Photo Courtesy of ToeStubber
After posting my article, "When Buying A Car (and in Life), Knowledge Is Power", several people left comments and sent emails asking for more details regarding the negotiation with the car salesman. I left this part out of the original post because it would have made the post extremely long and boring.
There are several key tips to remember before you step on the car lot to search for your next vehicle. You don't want to go into a dealership "without a clue". The car salesman will see it and probably use it to make a sale of a car you probably didn't need to buy. (I want to make it clear that I am not saying that all car salespeople are bad but they are there to earn a paycheck. The majority of their paycheck is earned by the commission they make from selling you a car).
Tip #1: Know What You Are Looking For. If you don't know what kind of vehicle you are looking for, the salesperson may point you to a vehicle that is in their best interest and not in your best interest. My cousin and I researched different vehicle types and we narrowed it down to two vehicles (a Honda Civic or a Nissan Sentra).
Tip #2: Know Your Price Range. My cousin and I sat down and discussed the maximum amount he could afford to pay for a car. This is usually easier once you've done Tip #1. Don't just look at the monthly payment. You also need to consider insurance and maintenance costs.
Tip #3: Arrange Financing in Advance. Once you know what you are looking for and the price range you are willing to pay, the next step is to arrange financing. Of course, being a personal finance blogger, I have to say you should not finance a depreciating asset and save until you have enough money to pay cash. The rational side of me realizes that paying cash is not possible for everyone due to different circumstances. If you are going to use credit to finance the purchase of your new car, the best place to start is your local credit union. Most credit unions offer low cost auto loans. Check this website to see if you are eligible to join a credit union. If you aren't able to join a credit union, the next place to check is an online website like Bankrate to compare interest rates among various lenders.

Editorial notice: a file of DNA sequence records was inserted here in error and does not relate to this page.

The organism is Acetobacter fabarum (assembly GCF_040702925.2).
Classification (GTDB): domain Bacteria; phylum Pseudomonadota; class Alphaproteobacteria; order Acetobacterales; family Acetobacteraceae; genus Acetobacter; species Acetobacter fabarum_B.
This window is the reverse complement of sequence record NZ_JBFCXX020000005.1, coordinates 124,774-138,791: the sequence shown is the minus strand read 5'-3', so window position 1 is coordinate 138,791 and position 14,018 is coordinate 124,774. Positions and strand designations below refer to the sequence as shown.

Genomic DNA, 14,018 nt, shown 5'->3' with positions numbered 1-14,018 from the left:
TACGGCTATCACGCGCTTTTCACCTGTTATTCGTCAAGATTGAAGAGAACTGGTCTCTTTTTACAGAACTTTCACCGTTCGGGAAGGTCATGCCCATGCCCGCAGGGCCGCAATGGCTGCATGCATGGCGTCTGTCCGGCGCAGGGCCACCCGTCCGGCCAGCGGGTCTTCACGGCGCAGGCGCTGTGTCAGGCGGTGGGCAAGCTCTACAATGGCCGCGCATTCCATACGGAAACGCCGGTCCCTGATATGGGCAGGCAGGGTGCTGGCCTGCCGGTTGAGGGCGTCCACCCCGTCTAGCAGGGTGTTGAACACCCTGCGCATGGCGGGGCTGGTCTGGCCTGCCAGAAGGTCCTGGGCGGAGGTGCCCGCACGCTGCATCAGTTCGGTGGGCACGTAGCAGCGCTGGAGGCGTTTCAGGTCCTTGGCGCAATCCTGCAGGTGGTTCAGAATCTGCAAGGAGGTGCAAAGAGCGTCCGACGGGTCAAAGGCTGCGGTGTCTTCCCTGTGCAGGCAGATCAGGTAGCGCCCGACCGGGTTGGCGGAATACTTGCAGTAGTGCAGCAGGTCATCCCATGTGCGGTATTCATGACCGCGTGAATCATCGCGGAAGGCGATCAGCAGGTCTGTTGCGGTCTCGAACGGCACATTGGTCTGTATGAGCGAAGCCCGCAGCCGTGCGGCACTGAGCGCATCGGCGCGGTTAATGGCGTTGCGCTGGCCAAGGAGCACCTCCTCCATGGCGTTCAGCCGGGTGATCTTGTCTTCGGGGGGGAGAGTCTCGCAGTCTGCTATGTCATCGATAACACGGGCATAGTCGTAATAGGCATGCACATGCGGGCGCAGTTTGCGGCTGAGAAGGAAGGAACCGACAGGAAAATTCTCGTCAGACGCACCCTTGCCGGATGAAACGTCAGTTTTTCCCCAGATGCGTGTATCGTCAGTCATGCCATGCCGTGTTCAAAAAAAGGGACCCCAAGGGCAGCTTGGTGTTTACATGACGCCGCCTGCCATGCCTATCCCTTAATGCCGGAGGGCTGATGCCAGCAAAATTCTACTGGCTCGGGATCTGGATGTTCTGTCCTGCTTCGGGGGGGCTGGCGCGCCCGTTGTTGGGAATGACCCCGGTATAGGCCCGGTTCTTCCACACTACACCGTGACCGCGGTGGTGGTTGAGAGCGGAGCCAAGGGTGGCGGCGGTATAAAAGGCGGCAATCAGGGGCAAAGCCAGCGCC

Tip #4: Know the Value. Searching websites like Vehix.com and Edmunds.com can help you determine a fair market value of the vehicle you are looking to purchase. Once you know what the the fair market value, you can be in a better position to negotiate with the dealer.
Tip #5: Negotiate, Negotiate, Negotiate. Once you know what vehicle you are looking for and the fair market value of the vehicle, you are ready to make your purchase. The price on the window is not set in stone. The posted price is set allowing room for negotiation. Car dealers know that the educated buyer is aware that the window price is just an asking price and not what the buyer will ultimately pay. If the salesperson is not willing to be reasonable, don't be afraid to walk away. There are plenty of car dealerships out there and alot of them are hurting for business.
Hopefully, this post will help you make a better deal on your next vehicle purchase. If you've recently purchased a vehicle and used any of these tips, feel free to share your experience.